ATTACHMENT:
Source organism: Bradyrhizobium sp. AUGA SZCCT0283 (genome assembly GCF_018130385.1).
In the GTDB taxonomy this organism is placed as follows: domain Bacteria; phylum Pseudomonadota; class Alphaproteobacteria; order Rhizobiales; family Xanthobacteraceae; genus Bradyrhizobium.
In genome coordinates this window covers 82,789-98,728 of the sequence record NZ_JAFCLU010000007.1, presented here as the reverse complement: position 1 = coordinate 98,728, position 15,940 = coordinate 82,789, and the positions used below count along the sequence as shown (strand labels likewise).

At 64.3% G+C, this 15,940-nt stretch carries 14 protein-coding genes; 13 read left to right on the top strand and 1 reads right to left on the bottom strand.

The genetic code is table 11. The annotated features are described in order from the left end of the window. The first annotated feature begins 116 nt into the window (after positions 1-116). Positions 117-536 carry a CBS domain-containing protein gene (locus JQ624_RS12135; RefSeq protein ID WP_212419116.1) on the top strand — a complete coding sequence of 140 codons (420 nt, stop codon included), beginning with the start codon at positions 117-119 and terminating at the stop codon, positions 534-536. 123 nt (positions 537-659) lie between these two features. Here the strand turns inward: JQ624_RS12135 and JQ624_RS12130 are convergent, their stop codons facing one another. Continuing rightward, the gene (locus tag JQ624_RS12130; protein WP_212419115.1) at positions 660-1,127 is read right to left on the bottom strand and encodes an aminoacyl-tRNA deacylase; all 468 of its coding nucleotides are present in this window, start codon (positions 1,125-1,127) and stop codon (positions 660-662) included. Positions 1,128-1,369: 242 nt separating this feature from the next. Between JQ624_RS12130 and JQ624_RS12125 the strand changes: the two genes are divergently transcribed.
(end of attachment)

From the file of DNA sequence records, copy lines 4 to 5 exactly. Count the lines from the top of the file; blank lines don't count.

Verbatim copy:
At 64.3% G+C, this 15,940-nt stretch carries 14 protein-coding genes; 13 read left to right on the top strand and 1 reads right to left on the bottom strand.

The genetic code is table 11. The annotated features are described in order from the left end of the window. The first annotated feature begins 116 nt into the window (after positions 1-116). Positions 117-536 carry a CBS domain-containing protein gene (locus JQ624_RS12135; RefSeq protein ID WP_212419116.1) on the top strand — a complete coding sequence of 140 codons (420 nt, stop codon included), beginning with the start codon at positions 117-119 and terminating at the stop codon, positions 534-536. 123 nt (positions 537-659) lie between these two features. Here the strand turns inward: JQ624_RS12135 and JQ624_RS12130 are convergent, their stop codons facing one another. Continuing rightward, the gene (locus tag JQ624_RS12130; protein WP_212419115.1) at positions 660-1,127 is read right to left on the bottom strand and encodes an aminoacyl-tRNA deacylase; all 468 of its coding nucleotides are present in this window, start codon (positions 1,125-1,127) and stop codon (positions 660-662) included. Positions 1,128-1,369: 242 nt separating this feature from the next. Between JQ624_RS12130 and JQ624_RS12125 the strand changes: the two genes are divergently transcribed.